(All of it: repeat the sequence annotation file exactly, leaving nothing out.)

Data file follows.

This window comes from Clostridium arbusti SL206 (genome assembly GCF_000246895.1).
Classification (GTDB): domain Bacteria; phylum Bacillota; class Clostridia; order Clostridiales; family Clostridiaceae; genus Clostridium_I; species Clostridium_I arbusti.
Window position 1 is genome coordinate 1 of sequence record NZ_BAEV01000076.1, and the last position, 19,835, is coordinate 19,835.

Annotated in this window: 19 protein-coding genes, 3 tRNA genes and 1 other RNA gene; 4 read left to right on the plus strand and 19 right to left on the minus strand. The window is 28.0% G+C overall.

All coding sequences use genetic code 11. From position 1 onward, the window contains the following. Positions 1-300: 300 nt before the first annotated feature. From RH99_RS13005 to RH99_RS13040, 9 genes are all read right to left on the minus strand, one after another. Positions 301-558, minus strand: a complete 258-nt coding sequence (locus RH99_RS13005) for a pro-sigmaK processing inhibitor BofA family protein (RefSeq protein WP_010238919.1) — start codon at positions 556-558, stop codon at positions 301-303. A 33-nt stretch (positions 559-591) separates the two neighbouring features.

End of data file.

This window comes from Clostridium arbusti SL206 (genome assembly GCF_000246895.1).
Classification (GTDB): domain Bacteria; phylum Bacillota; class Clostridia; order Clostridiales; family Clostridiaceae; genus Clostridium_I; species Clostridium_I arbusti.
Window position 1 is genome coordinate 1 of sequence record NZ_BAEV01000076.1, and the last position, 19,835, is coordinate 19,835.

Annotated in this window: 19 protein-coding genes, 3 tRNA genes and 1 other RNA gene; 4 read left to right on the plus strand and 19 right to left on the minus strand. The window is 28.0% G+C overall.

All coding sequences use genetic code 11. From position 1 onward, the window contains the following. Positions 1-300: 300 nt before the first annotated feature. From RH99_RS13005 to RH99_RS13040, 9 genes are all read right to left on the minus strand, one after another. Positions 301-558, minus strand: a complete 258-nt coding sequence (locus RH99_RS13005) for a pro-sigmaK processing inhibitor BofA family protein (RefSeq protein WP_010238919.1) — start codon at positions 556-558, stop codon at positions 301-303. A 33-nt stretch (positions 559-591) separates the two neighbouring features.